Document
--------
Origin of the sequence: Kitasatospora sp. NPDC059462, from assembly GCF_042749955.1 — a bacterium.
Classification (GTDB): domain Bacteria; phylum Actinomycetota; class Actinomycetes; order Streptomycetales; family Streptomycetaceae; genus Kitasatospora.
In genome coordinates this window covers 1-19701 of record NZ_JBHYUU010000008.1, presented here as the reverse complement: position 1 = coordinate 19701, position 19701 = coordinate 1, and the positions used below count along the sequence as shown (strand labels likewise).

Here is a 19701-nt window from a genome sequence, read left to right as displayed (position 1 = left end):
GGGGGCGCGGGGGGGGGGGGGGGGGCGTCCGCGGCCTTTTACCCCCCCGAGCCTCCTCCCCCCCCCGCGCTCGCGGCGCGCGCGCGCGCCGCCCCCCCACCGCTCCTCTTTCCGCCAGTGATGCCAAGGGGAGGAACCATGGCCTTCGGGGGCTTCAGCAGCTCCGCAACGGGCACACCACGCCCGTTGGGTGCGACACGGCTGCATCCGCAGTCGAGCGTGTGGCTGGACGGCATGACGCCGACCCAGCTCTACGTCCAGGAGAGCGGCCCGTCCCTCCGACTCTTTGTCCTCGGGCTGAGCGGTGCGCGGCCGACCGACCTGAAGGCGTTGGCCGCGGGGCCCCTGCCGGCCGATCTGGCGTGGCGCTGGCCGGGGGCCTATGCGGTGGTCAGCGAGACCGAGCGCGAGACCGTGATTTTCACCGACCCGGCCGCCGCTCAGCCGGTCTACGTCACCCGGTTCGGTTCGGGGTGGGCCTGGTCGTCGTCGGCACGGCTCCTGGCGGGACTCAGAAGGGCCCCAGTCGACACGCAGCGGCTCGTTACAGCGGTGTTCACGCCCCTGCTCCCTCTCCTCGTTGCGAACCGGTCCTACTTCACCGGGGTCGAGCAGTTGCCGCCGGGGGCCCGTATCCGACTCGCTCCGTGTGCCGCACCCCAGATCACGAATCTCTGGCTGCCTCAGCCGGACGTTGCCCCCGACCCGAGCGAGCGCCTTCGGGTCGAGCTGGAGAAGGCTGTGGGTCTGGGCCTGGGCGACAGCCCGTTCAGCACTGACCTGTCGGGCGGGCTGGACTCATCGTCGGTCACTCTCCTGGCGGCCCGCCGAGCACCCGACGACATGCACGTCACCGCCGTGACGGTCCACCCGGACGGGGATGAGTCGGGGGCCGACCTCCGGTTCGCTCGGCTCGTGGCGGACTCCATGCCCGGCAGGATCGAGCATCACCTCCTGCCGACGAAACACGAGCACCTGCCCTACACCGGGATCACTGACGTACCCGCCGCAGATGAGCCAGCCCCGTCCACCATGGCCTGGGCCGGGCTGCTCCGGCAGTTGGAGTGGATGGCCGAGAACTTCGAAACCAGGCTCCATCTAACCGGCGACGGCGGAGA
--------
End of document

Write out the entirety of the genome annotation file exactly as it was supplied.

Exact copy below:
Origin of the sequence: Kitasatospora sp. NPDC059462, from assembly GCF_042749955.1 — a bacterium.
Classification (GTDB): domain Bacteria; phylum Actinomycetota; class Actinomycetes; order Streptomycetales; family Streptomycetaceae; genus Kitasatospora.
In genome coordinates this window covers 1-19701 of record NZ_JBHYUU010000008.1, presented here as the reverse complement: position 1 = coordinate 19701, position 19701 = coordinate 1, and the positions used below count along the sequence as shown (strand labels likewise).

Here is a 19701-nt window from a genome sequence, read left to right as displayed (position 1 = left end):
GGGGGCGCGGGGGGGGGGGGGGGGGCGTCCGCGGCCTTTTACCCCCCCGAGCCTCCTCCCCCCCCCGCGCTCGCGGCGCGCGCGCGCGCCGCCCCCCCACCGCTCCTCTTTCCGCCAGTGATGCCAAGGGGAGGAACCATGGCCTTCGGGGGCTTCAGCAGCTCCGCAACGGGCACACCACGCCCGTTGGGTGCGACACGGCTGCATCCGCAGTCGAGCGTGTGGCTGGACGGCATGACGCCGACCCAGCTCTACGTCCAGGAGAGCGGCCCGTCCCTCCGACTCTTTGTCCTCGGGCTGAGCGGTGCGCGGCCGACCGACCTGAAGGCGTTGGCCGCGGGGCCCCTGCCGGCCGATCTGGCGTGGCGCTGGCCGGGGGCCTATGCGGTGGTCAGCGAGACCGAGCGCGAGACCGTGATTTTCACCGACCCGGCCGCCGCTCAGCCGGTCTACGTCACCCGGTTCGGTTCGGGGTGGGCCTGGTCGTCGTCGGCACGGCTCCTGGCGGGACTCAGAAGGGCCCCAGTCGACACGCAGCGGCTCGTTACAGCGGTGTTCACGCCCCTGCTCCCTCTCCTCGTTGCGAACCGGTCCTACTTCACCGGGGTCGAGCAGTTGCCGCCGGGGGCCCGTATCCGACTCGCTCCGTGTGCCGCACCCCAGATCACGAATCTCTGGCTGCCTCAGCCGGACGTTGCCCCCGACCCGAGCGAGCGCCTTCGGGTCGAGCTGGAGAAGGCTGTGGGTCTGGGCCTGGGCGACAGCCCGTTCAGCACTGACCTGTCGGGCGGGCTGGACTCATCGTCGGTCACTCTCCTGGCGGCCCGCCGAGCACCCGACGACATGCACGTCACCGCCGTGACGGTCCACCCGGACGGGGATGAGTCGGGGGCCGACCTCCGGTTCGCTCGGCTCGTGGCGGACTCCATGCCCGGCAGGATCGAGCATCACCTCCTGCCGACGAAACACGAGCACCTGCCCTACACCGGGATCACTGACGTACCCGCCGCAGATGAGCCAGCCCCGTCCACCATGGCCTGGGCCGGGCTGCTCCGGCAGTTGGAGTGGATGGCCGAGAACTTCGAAACCAGGCTCCATCTAACCGGCGACGGCGGAGA